The effort to raise the Dundee steamer Dorothy, which lies sunken inside of the South pier, has been abandoned. The Dorothy, it will be remembered, struck the rocks off Sharpness in December last, and was towed off, but sustained so much damage that during the towage operations the vessel foundered about two hundred yards from the Tyne General Ferry Company's landing stage at South Shields pier, fortunately out of the navigable channel. The contract for floating the Dorothy was secured by Messrs Lindsay, Carverhill and Co., Sunderland, This firm have made three attempts to raise the vessel, but it seems that the chains could not be got underneath the hull, owing to some obstruction. It has been ascertained that the vessel jammed against an old wreck, while the sand has accumulated round the vessel's side in such quantities, through the prevalence of the easterly winds, that salvage work is now considered impracticable and the operations have therefore been abandoned. The wreck will be removed shortly by explosives. This work will be carried out by Tyne Commissioners.

Source: Shields Daily Gazette 26 March 1902


THE TYNE IMPROVEMENT COMMISSION- HEREBY GIVE NOTICE that in Pursuance of the Powers vested in them by  the Harbours Docks and Piers Clauses Act 1847, the Merchant Shipping Act 1894, the Tyne Improvement Acts 1850 to 1898 and every other Act enabling them in that  behalf they have taken possession of and it is their intention to raise remove destroy sell break up or otherwise dispose of or cause to be raised removed' destroyed sold broken up or otherwise disposed of as they may deem fit the wreck of the above named vessel and its cargo stores tackle equipments and other appurtenances now sunk on the Herd Sand near the South Pier at the mouth of the River Tyne and which is or is likely to become an obstruction or danger to the navigation of the said River.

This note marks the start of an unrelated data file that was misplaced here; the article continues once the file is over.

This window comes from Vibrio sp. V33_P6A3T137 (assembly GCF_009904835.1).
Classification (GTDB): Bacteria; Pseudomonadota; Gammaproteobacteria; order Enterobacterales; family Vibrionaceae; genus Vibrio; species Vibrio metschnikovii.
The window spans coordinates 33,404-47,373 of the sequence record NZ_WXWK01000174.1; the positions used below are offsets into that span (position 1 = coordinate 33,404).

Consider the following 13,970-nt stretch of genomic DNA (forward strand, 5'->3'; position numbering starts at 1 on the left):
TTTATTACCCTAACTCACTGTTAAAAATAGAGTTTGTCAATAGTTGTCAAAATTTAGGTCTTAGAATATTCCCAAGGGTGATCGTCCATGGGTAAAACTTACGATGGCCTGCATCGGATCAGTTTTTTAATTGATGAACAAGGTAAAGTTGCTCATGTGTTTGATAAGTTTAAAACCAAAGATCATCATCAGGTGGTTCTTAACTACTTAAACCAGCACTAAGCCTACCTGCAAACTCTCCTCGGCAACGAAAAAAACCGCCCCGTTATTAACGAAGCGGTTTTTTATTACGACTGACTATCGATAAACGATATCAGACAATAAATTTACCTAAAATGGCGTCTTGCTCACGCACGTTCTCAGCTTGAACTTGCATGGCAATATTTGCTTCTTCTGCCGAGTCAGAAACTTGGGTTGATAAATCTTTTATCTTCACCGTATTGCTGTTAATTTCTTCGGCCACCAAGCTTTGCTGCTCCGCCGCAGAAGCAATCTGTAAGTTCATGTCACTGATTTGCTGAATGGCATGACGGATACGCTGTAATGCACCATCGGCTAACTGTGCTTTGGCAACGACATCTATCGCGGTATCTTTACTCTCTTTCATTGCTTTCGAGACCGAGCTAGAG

ROBERT URWIN, Secretary.

Tyne Improvement Commission Offices,
15th April, 1902.

Source: Shields Daily Gazette 18 April 1902

The Raising of the Dorothy

The Dundee steamer Dorothy, which foundered inside of the South pier nearly six months ago, is now being raised the Tyne Commissioners. The raising of this vessel was, in the first instance, in the hands of a Sunderland firm, who, after a series of attempts, abandoned the salvage work, and it was then proposed to blow up the wreck owing to the awkward situation in which she was lying. On examination, however, the Commissioners' engineer decided that the vessel could be floated. Lifting operations have been in progress since Saturday, and have proved partly successful up to the present time as the ship's stern is out of the water. The floating of this vessel, it should be mentioned, has been attended with considerable difficulty owing to the fact that she was found to be sunk upon an old wreck.

Source: Shields Daily Gazette 28 May 1902

The Steamer Dorothy

The Dundee steamer Dorothy which was recently raised after being sunk inside of the South Shields pier for nearly six months, is now discharging her cargo consisting of stone dust. The vessel , after the cargo has been landed, be docked for examination.

Source: Shields Daily Gazette 18 June 1902

Sale of Wrecks

Yesterday afternoon Messrs Joseph A. R. Ellis and Son, auctioneers, North Shields, instructed by the River Tyne Improvement Commission, offered by public auction at the Three Indian Kings' Court Hotel, Quayside, Newcastle, the following wrecks:— S.S. Dorothy lying in the wave trap at the river entrance, the wreckage salved from the schooner Atrato and lying at the South Pier Works, and the wherry Jane raised and lying at the mouth of the River Derwent. There was a large attendance of buyers, and the bidding was brisk, especially for the steamer Dorothy, which was knocked down for £600. All the lots were sold. Messrs Bramwell and Bell, solicitors, Maritime Buildings, represented the River Tyne Commission.

Source: Shields Daily Gazette 8 August 1902